It's been a rough year for local farmers. Late spring snows wiped out a lot of early crops, especially fruit, and then -- when they'd started to recover and at the height of the growing and selling season -- came the flood. Some acres of crops were completely wiped out, infrastructure was damaged, soil was over-saturated, harvesting was delayed, ditch systems were devastated. Most farmers still had some produce to sell, but markets in both Boulder and Longmont were canceled on September 14 -- and these markets, along with farmstands and CSAs, represent a huge part of a farmer's annual earnings. See also: Best Farmers' Market 2012 -- Boulder Farmers' Market Still, you wouldn't have known there was anything wrong at yesterday's market, the last Wednesday Boulder Farmers' Market of the season. The Oxford Gardens stand boasted bunches of the farm's famous carrots. Farmer John Ellis was his usual calm and philosophical self as he set out bags of flour and jars of jam. Ollin Farms made its last Boulder appearance (it will continue to sell in Longmont) with eggplants, tomatoes and an astounding array of peppers. Masonville Orchards added Golden Supreme apples (so crisp and sweet) to its ever-changing line up. Fior di Latte gave out tastes of a new gelato: sweet corn, which was interesting and muted, with the corn taste coming on subtle and late, and a pear sherbet with a beautifully rounded. ripe fruit flavor. Also my current favorite (my favorite of its gelatos shifts week by week): white chocolate mint.
Munson still had succulent sweet corn. Ironically, the flood waters actually encouraged the corn stalks, which have deep roots and love water. They can stand a light frost, too, but when temperatures fall below around 29 degrees, as they're predicted to do tomorrow night, the corn gives up. I imagine the folks at Munson will pick on Friday and still have corn for sale this Saturday. After that, it's anyone's guess.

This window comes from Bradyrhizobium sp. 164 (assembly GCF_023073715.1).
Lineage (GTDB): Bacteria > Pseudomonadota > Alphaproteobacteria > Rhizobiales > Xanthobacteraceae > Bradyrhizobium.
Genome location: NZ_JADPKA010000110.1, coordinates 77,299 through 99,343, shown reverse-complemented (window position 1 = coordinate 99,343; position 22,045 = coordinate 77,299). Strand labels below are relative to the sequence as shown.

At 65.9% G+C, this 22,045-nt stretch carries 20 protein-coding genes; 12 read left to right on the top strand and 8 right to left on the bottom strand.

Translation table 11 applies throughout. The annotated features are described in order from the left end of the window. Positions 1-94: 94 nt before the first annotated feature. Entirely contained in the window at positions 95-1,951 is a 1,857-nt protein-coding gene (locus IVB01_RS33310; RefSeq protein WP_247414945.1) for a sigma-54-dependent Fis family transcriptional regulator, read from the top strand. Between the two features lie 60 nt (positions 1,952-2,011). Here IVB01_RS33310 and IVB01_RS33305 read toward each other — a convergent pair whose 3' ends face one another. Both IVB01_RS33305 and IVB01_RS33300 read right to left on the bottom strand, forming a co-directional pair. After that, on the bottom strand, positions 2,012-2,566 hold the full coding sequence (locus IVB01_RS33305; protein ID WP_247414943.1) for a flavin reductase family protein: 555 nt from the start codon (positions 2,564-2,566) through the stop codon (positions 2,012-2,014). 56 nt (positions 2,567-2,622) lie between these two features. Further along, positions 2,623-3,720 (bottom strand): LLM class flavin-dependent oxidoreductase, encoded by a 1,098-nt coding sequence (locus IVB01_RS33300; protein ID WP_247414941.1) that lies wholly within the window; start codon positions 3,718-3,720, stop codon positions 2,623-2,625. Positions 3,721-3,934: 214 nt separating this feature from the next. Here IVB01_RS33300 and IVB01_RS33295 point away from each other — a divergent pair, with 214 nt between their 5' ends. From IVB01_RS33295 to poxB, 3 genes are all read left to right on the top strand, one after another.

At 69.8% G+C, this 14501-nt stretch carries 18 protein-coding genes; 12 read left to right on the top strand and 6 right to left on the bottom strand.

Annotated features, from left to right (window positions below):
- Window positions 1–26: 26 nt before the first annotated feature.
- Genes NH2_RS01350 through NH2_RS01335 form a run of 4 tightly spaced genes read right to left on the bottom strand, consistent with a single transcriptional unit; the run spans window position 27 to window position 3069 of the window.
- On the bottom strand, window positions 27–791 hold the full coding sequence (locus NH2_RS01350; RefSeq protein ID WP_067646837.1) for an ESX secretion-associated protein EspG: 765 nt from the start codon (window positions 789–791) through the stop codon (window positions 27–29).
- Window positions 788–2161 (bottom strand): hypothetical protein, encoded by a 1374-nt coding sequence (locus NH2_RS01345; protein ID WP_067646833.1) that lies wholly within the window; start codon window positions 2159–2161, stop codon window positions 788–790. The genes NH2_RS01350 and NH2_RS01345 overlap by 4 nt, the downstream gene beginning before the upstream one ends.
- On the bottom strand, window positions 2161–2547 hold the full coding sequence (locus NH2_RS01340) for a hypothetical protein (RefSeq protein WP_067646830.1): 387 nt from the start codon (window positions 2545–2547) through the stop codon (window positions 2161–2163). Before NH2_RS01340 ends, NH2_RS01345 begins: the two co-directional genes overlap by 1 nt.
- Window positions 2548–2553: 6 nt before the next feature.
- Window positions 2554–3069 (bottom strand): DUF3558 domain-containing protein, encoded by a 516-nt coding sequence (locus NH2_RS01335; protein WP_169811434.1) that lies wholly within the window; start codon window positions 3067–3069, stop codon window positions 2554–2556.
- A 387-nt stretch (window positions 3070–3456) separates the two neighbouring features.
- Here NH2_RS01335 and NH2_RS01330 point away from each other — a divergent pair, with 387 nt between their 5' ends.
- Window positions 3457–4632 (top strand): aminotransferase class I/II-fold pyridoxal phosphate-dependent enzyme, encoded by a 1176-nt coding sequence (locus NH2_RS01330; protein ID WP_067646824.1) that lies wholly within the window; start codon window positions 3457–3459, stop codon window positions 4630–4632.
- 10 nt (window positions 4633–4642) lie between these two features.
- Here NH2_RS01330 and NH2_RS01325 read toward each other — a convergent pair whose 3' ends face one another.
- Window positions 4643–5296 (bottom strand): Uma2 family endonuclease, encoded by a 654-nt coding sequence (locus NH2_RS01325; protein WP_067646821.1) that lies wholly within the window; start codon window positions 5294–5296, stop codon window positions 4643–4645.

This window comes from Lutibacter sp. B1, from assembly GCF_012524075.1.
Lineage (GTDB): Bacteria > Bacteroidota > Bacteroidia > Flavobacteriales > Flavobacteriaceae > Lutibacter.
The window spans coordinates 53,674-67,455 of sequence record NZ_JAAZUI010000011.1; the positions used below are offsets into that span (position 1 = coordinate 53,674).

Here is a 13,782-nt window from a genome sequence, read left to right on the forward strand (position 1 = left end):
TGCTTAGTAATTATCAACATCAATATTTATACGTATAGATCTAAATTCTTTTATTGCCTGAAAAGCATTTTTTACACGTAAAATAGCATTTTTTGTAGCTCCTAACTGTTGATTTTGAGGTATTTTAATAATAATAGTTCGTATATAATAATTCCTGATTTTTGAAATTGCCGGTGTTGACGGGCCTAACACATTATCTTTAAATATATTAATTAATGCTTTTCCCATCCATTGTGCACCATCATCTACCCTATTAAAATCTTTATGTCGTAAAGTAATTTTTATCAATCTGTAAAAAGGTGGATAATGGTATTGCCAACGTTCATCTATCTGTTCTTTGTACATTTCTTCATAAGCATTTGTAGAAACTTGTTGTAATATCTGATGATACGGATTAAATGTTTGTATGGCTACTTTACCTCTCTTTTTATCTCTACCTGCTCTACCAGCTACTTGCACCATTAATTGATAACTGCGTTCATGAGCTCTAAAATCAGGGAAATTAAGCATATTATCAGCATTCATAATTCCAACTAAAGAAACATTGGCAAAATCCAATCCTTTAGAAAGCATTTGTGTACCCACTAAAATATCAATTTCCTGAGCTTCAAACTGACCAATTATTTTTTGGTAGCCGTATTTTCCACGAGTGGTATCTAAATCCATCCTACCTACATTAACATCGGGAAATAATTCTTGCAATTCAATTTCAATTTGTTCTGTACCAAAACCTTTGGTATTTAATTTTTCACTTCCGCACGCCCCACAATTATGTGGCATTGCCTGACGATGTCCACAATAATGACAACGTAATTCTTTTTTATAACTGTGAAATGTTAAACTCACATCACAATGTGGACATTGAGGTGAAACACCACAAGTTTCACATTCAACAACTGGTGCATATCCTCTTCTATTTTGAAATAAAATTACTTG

Aspen Moon is the first farm I can remember bringing raspberries to market in any quantity, because these fruits are fiddly to pick and hard to transport without their turning into jam; there were still boxes and boxes of them Wednesday. Saturday will probably be the last day for raspberries, too.
And for so many other things. Right now, stands are overflowing with tomatoes, summer squash and zucchini, green beans, peppers, watermelons and eggplants of many colors. (If you haven't tasted Toohey and Sons's Violette Di Firenze -- a huge, delicately lilac-colored eggplant from Italy, with creamy flesh and not a trace of bitterness, look for it Saturday. If it's there, it'll probably be the last of the season.) So you want to stock up for canning, freezing, drying and just plain gorging before all the soft and perishable produce is gone.
And keep stocking up to get through the winter over the next few weeks. There are seven more Saturday markets in Boulder and five in Longmont; farmers will be bringing bring cabbage, potatoes, onions, carrots and winter squashes tastier than anything you can find at the supermarket. It's a virtuous circle: You do yourself a favor when you buy and you also help our farmers. And local agriculture, as most of us know, helps everyone who wants a clean, healthful, safe, reliable and delicious food supply. So -- as George W. Bush so memorably advised us after 9/11 -- get out there and shop.
We Believe Local Journalism is Critical to the Life of a City
Engaging with our readers is essential to Westword's mission. Make a financial contribution or sign up for a newsletter, and help us keep telling Denver's stories with no paywalls.
Support Our Journalism
And if you'd like to help by doing more than shopping, check out Local Food Shift Group, which is partnering with the Community Foundation and the Boulder County Farmer's Markets to help farmers.